Asda's Christmas ad brings festive cheer to town dubbed 'a laughing stock'

Campaign celebrates modern Britain while attempting to tug on the heartstrings.

Asda: Christmas spot last year starred thrill-seeking Santa
Asda: Christmas spot last year starred thrill-seeking Santa

Asda set its festive ad in a town that was once home to Britain’s worst Christmas tree. 

Launching on Saturday, the spot was shot in Tyldesley, Wigan, where in 2016 residents dubbed the Christmas tree in their market square the worst in the country for its "dead-looking" appearance. Locals even launched a petition calling on Wigan Council to improve the tree and decorations, saying they had become "a laughing stock".

Asda brought festive cheer to Tyldesley as part of its decision to celebrate modern Britain in the campaign. "There are lots of British notes in the ad," Andy Murray, chief customer officer at the retailer, said. "We took a very keen eye to what is British now." 

After the shoot, one resident wrote to Asda chief executive Roger Burnley to thank him for "lifting up" the town, Murray added. Asda will host a festive event in Tyldesley at the end of November. 

Created by Abbott Mead Vickers BBDO, the two-minute film tells the story of two children who spread Christmas magic throughout the town, while being cheeky in the process. It will debut during The X Factor on Saturday night, following a takeover of ITV weather on Friday evening to tease the spot. Blue 449 handled media planning and buying.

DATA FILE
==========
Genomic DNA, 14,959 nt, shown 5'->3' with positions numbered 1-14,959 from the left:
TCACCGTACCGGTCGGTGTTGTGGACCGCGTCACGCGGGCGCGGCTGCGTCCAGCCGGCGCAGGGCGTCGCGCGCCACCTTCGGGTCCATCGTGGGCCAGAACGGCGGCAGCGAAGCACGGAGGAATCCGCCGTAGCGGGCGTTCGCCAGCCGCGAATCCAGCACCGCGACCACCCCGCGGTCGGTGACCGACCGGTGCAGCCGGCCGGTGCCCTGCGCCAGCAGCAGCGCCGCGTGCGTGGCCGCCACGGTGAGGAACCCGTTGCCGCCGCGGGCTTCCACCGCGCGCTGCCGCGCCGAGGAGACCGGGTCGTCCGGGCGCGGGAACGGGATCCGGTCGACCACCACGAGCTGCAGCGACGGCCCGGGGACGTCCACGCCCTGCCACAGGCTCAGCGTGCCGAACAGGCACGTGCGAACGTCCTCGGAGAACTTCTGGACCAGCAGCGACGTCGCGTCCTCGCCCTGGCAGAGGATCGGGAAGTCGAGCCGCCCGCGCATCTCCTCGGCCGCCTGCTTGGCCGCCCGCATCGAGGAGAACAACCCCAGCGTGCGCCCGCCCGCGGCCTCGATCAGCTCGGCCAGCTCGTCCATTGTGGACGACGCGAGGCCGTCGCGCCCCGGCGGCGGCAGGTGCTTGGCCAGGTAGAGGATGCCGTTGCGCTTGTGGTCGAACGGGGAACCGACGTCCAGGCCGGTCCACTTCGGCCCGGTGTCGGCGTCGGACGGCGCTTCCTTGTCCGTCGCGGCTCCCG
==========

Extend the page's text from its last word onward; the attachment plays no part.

Asda aimed to "increase the emotional storytelling" in this year’s Christmas campaign, while promoting its Extra Special product range, Murray said. Focus groups revealed that customers "didn’t want to compromise on Christmas" and still wanted to make it special despite economic and political turmoil, he added. 

"Our storyline is about giving and generosity, and with Asda’s prices you can do that. We are right on target with where our customers’ heads are at going into Christmas," Murray continued. 

Along with the film, Asda has created a digital and physical storybook about the children in the ad, called Santa’s Leftover Magic. Ten per cent of every book sold will go to the retailer’s Fight Hunger, Create Change programme. Asda is also doubling its green token donation to local charities in November and December.

Last year’s ad, shot in Prague and featuring an adrenaline-seeking Santa, was "our best campaign since we’ve been measuring Christmas ads over the last four years", Murray said. It was about "bringing everything home under one roof, and the joy and abundance" of the festive season. 

Asda maintained the same level of marketing spend for this year’s Christmas ad, but it has tried to be more effective with its media planning by releasing fewer spots – three compared with four last year, Murray added. It shot 65 pieces of content over a six-day shoot that will run on social media channels including Snapchat and Instagram, as well as food guides on Pinterest.

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